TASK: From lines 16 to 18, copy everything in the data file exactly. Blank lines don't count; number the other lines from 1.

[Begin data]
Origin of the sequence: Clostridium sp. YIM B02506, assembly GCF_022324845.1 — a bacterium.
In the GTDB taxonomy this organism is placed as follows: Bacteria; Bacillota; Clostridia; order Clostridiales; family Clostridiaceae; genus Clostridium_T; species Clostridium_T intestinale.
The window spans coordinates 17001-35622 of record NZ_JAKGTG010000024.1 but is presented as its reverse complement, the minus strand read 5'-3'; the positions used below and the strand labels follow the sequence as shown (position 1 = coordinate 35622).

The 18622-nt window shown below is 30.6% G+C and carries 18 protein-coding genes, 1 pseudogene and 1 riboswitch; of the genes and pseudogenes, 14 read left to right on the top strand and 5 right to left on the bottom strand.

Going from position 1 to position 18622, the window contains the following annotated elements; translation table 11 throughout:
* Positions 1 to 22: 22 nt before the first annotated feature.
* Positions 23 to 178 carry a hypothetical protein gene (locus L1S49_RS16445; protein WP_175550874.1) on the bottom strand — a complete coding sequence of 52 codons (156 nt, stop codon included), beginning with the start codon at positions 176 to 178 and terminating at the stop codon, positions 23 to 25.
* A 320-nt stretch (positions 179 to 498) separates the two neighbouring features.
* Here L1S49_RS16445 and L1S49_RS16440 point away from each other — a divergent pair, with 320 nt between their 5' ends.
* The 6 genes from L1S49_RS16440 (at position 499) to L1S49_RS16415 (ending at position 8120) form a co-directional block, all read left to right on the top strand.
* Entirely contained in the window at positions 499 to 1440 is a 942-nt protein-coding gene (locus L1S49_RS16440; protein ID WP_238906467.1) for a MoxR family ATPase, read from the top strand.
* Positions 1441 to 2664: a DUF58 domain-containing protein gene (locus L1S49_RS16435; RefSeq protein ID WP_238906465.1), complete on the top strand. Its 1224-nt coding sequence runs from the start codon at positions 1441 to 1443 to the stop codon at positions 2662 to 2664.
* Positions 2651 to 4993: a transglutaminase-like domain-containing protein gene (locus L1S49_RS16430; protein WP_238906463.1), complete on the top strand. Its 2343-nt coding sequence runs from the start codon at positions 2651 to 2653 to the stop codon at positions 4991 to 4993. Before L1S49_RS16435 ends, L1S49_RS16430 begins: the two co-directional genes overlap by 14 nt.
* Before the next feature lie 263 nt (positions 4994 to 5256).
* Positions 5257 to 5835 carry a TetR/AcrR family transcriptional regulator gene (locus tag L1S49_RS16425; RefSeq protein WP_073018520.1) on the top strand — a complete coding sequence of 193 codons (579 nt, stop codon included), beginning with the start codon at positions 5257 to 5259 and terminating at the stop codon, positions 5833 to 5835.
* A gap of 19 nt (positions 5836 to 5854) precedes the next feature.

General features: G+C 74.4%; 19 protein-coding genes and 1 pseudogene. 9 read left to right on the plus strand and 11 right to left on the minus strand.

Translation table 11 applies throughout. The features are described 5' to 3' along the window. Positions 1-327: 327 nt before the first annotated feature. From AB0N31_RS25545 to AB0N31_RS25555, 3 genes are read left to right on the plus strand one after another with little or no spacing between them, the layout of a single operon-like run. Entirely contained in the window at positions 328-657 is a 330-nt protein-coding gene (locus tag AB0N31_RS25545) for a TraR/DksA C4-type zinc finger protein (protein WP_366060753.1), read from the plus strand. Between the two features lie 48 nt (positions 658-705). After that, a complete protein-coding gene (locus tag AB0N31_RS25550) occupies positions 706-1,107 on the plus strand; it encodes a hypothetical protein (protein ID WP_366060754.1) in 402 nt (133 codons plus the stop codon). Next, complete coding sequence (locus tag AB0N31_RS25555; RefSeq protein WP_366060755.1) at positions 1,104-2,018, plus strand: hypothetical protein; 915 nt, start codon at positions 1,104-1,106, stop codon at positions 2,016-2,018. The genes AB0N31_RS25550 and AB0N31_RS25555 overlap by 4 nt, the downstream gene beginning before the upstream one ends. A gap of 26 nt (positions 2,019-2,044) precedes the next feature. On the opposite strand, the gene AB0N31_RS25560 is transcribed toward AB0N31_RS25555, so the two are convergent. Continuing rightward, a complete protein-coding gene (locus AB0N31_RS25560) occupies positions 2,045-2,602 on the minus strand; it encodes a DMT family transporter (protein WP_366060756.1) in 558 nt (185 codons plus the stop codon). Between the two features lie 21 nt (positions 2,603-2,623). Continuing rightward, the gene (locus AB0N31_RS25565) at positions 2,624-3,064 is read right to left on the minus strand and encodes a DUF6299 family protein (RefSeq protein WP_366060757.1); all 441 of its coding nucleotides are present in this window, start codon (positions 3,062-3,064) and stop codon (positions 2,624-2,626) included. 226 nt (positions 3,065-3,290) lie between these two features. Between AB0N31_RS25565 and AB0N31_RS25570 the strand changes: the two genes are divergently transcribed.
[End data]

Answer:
* A gap of 19 nt (positions 5836 to 5854) precedes the next feature.

General features: G+C 74.4%; 19 protein-coding genes and 1 pseudogene. 9 read left to right on the plus strand and 11 right to left on the minus strand.

Translation table 11 applies throughout. The features are described 5' to 3' along the window. Positions 1-327: 327 nt before the first annotated feature. From AB0N31_RS25545 to AB0N31_RS25555, 3 genes are read left to right on the plus strand one after another with little or no spacing between them, the layout of a single operon-like run. Entirely contained in the window at positions 328-657 is a 330-nt protein-coding gene (locus tag AB0N31_RS25545) for a TraR/DksA C4-type zinc finger protein (protein WP_366060753.1), read from the plus strand. Between the two features lie 48 nt (positions 658-705). After that, a complete protein-coding gene (locus tag AB0N31_RS25550) occupies positions 706-1,107 on the plus strand; it encodes a hypothetical protein (protein ID WP_366060754.1) in 402 nt (133 codons plus the stop codon). Next, complete coding sequence (locus tag AB0N31_RS25555; RefSeq protein WP_366060755.1) at positions 1,104-2,018, plus strand: hypothetical protein; 915 nt, start codon at positions 1,104-1,106, stop codon at positions 2,016-2,018. The genes AB0N31_RS25550 and AB0N31_RS25555 overlap by 4 nt, the downstream gene beginning before the upstream one ends. A gap of 26 nt (positions 2,019-2,044) precedes the next feature. On the opposite strand, the gene AB0N31_RS25560 is transcribed toward AB0N31_RS25555, so the two are convergent. Continuing rightward, a complete protein-coding gene (locus AB0N31_RS25560) occupies positions 2,045-2,602 on the minus strand; it encodes a DMT family transporter (protein WP_366060756.1) in 558 nt (185 codons plus the stop codon). Between the two features lie 21 nt (positions 2,603-2,623). Continuing rightward, the gene (locus AB0N31_RS25565) at positions 2,624-3,064 is read right to left on the minus strand and encodes a DUF6299 family protein (RefSeq protein WP_366060757.1); all 441 of its coding nucleotides are present in this window, start codon (positions 3,062-3,064) and stop codon (positions 2,624-2,626) included. 226 nt (positions 3,065-3,290) lie between these two features. Between AB0N31_RS25565 and AB0N31_RS25570 the strand changes: the two genes are divergently transcribed.